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Haplogroup D1 (Y-DNA)

In human genetics, Haplogroup D1 (M15) is a Y-chromosome DNA haplogroup.
Haplogroup D1 is a descendent branch of the greater Haplogroup D.
Its phylogenetically closest relatives are found among the peoples of Japan, Central Asia, and the Andaman Islands in the Bay of Bengal. It is more distantly related to the Haplogroup E Y-chromosomes that are common throughout Africa, the Middle East, and the Southern Balkans.

Haplogroup D1 is widely distributed throughout populations that dwell to the northwest, north, northeast, east, and southeast of the Himalaya. It is not found among the populations of India to the south and southwest. The distribution of Haplogroup D1 in Southeast Asia is also very limited, as it is found there only at low frequency and only among populations that speak Tibeto-Burman or Miao-Yao languages, which have ancestral ties to the north.

The distribution of Haplogroup D1 is much more regular in the north, as it is found among nearly all the populations of Central Asia and Northeast Asia south of the Russian border, although generally at a low frequency of 2% or less. A dramatic spike in the frequency of Haplogroup D1 occurs as one approaches the Qinghai-Tibetan Plateau of western China: among some local populations in Qinghai, it has been found to reach as high as 100%. Its frequency gradually fades as one travels south through the territory of the Tibetan peoples, as Haplogroup O3, which is the most common haplogroup among the Han Chinese and also generally found among Southeast Asian populations, becomes dominant. Haplogroup D1 continues to occur at an overall very low frequency among the Han people to the east; however, there are some indications that the frequency of D1 among the Hans may vary significantly between localities. A secondary, minor spike in the frequency of Haplogroup D1 occurs again in Korea, where it may reach as high as 5% to 8%; this somewhat heightened frequency does not stretch into Manchuria to the north or Japan to the east, which may corroborate historical accounts of immigration from the country of Qin in the far west of ancient China to the country of Jinhan, which is believed to have been located somewhere in the southern half of the Korean Peninsula. However, ancient Chinese historians are known for their habit of drawing what often seem to be forced connections between contemporary peoples and putative ancestors of misty antiquity, and the comments about immigration from Qin to Jinhan might have been motivated by the similarity that the ancient central Chinese perceived between the languages of Qin and Jinhan.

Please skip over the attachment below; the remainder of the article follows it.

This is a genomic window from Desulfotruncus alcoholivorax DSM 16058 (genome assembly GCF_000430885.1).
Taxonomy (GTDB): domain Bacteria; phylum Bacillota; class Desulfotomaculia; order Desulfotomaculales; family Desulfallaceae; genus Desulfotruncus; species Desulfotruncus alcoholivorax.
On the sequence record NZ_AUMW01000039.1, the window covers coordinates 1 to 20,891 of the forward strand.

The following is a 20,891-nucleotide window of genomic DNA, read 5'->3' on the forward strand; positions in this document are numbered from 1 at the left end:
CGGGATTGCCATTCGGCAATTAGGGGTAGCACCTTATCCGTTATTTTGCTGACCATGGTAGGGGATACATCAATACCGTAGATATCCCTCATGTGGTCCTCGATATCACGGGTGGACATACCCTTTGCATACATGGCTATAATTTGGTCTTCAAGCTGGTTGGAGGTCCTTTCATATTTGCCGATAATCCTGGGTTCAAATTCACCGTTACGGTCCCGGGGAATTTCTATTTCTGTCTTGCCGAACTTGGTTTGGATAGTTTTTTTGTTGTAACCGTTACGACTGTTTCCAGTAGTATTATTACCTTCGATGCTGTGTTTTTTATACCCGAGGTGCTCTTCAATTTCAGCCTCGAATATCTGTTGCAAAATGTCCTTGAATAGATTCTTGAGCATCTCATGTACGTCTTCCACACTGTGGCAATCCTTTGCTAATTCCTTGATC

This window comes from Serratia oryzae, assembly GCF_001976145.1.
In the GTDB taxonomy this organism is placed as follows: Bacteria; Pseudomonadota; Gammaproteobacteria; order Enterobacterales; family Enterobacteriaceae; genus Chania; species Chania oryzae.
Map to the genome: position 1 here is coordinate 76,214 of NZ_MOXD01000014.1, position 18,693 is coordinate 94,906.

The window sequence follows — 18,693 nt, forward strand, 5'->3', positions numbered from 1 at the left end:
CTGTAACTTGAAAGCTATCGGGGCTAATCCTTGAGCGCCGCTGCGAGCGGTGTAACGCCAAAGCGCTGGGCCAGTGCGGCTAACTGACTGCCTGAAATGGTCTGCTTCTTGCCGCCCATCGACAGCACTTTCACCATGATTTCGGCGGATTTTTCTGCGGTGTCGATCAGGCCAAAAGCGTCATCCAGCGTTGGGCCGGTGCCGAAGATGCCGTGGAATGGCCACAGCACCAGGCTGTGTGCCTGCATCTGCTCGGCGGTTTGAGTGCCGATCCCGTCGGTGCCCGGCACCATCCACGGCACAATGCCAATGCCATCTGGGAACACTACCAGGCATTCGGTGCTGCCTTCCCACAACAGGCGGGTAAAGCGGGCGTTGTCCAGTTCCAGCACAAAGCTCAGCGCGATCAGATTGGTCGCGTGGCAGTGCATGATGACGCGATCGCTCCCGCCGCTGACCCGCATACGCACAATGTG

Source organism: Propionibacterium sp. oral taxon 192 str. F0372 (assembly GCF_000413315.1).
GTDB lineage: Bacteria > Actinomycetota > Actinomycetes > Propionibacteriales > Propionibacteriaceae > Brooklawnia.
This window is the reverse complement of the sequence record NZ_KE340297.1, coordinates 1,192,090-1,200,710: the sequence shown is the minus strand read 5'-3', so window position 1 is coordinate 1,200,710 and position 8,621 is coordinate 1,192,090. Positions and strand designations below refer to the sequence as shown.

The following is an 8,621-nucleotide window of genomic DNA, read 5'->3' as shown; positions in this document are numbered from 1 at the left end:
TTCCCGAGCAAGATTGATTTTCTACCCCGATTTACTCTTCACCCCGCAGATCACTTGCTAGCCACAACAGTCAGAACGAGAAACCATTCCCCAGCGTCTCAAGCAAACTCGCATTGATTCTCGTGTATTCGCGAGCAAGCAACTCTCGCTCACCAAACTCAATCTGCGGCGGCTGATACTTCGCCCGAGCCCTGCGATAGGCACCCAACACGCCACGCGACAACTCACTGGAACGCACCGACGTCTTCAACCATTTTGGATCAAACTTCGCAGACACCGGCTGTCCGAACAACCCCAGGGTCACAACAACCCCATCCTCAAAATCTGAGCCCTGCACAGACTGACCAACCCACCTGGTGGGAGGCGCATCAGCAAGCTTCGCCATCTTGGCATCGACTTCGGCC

As for the ultimate origin of Haplogroup D1, one can only speculate that it might share a recent common ancestor with the Haplogroup D* (M174) Y-chromosomes that are found at a vanishingly low frequency among modern populations of Central Asia.

In regards to the ethnic affiliation of the original carriers of Haplogroup D1, it is notable that Haplogroup D1 Y-chromosomes have not been found to occur at all among many populations of Tibeto-Burman speakers, but Y-chromosomes belonging to the Haplogroup O3a5-M134 clade are commonly found among all Tibeto-Burman-speaking populations outside of Qinghai in addition to being the modal haplogroup among speakers of Sino-Tibetan languages in general, which suggests that the Haplogroup D1 Y-chromosomes found at high frequency among the populations of the Qinghai-Tibetan Plateau may reflect:
(1) A severe founder effect and/or genetic drift
(2) Descent from a Tibeticized Paleolithic substrate distantly related to modern populations of Central and/or Northeast Asia
(3) A massive incursion of foreign Y-chromosomes belonging to a now linguistically extinct tribe of ultimately Central Asian or Northeast Asian derivation, subsequent to the establishment of Sino-Tibetan-speaking Neolithic populations in the general area.

Human Y-chromosome DNA (Y-DNA) haplogroups

Y-most recent common ancestor
This article is licensed under the GNU Free Documentation License. It uses material from the Wikipedia article "Haplogroup_D1_(Y-DNA)". A list of authors is available in Wikipedia.
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